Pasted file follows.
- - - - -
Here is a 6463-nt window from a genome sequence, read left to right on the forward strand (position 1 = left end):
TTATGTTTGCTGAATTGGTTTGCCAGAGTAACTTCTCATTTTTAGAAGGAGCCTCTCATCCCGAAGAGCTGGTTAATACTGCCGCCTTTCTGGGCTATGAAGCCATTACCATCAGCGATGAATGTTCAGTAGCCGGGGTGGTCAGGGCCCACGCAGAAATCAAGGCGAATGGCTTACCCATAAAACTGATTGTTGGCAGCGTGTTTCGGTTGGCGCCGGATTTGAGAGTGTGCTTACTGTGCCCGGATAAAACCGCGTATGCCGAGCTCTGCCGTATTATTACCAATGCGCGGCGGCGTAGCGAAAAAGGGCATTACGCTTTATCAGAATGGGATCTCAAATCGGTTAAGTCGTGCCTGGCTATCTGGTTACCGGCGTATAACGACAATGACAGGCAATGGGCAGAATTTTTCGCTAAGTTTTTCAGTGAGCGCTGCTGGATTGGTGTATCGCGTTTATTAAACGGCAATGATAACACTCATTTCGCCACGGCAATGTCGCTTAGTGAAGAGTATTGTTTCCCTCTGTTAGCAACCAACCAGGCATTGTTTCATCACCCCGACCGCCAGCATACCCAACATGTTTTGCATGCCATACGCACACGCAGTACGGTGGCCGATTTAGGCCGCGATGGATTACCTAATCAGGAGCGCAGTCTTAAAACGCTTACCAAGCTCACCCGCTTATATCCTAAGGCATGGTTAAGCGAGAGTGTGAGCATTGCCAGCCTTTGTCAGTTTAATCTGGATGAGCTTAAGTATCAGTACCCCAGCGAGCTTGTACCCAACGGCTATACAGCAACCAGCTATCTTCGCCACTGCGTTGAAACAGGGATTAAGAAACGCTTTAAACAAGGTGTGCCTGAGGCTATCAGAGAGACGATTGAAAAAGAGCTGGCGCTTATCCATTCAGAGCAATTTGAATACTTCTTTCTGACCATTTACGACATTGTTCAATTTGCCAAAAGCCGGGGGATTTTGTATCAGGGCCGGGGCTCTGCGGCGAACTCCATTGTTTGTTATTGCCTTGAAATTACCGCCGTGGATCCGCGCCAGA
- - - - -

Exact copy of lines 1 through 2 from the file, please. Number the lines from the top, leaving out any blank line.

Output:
Here is a 6463-nt window from a genome sequence, read left to right on the forward strand (position 1 = left end):
TTATGTTTGCTGAATTGGTTTGCCAGAGTAACTTCTCATTTTTAGAAGGAGCCTCTCATCCCGAAGAGCTGGTTAATACTGCCGCCTTTCTGGGCTATGAAGCCATTACCATCAGCGATGAATGTTCAGTAGCCGGGGTGGTCAGGGCCCACGCAGAAATCAAGGCGAATGGCTTACCCATAAAACTGATTGTTGGCAGCGTGTTTCGGTTGGCGCCGGATTTGAGAGTGTGCTTACTGTGCCCGGATAAAACCGCGTATGCCGAGCTCTGCCGTATTATTACCAATGCGCGGCGGCGTAGCGAAAAAGGGCATTACGCTTTATCAGAATGGGATCTCAAATCGGTTAAGTCGTGCCTGGCTATCTGGTTACCGGCGTATAACGACAATGACAGGCAATGGGCAGAATTTTTCGCTAAGTTTTTCAGTGAGCGCTGCTGGATTGGTGTATCGCGTTTATTAAACGGCAATGATAACACTCATTTCGCCACGGCAATGTCGCTTAGTGAAGAGTATTGTTTCCCTCTGTTAGCAACCAACCAGGCATTGTTTCATCACCCCGACCGCCAGCATACCCAACATGTTTTGCATGCCATACGCACACGCAGTACGGTGGCCGATTTAGGCCGCGATGGATTACCTAATCAGGAGCGCAGTCTTAAAACGCTTACCAAGCTCACCCGCTTATATCCTAAGGCATGGTTAAGCGAGAGTGTGAGCATTGCCAGCCTTTGTCAGTTTAATCTGGATGAGCTTAAGTATCAGTACCCCAGCGAGCTTGTACCCAACGGCTATACAGCAACCAGCTATCTTCGCCACTGCGTTGAAACAGGGATTAAGAAACGCTTTAAACAAGGTGTGCCTGAGGCTATCAGAGAGACGATTGAAAAAGAGCTGGCGCTTATCCATTCAGAGCAATTTGAATACTTCTTTCTGACCATTTACGACATTGTTCAATTTGCCAAAAGCCGGGGGATTTTGTATCAGGGCCGGGGCTCTGCGGCGAACTCCATTGTTTGTTATTGCCTTGAAATTACCGCCGTGGATCCGCGCCAGA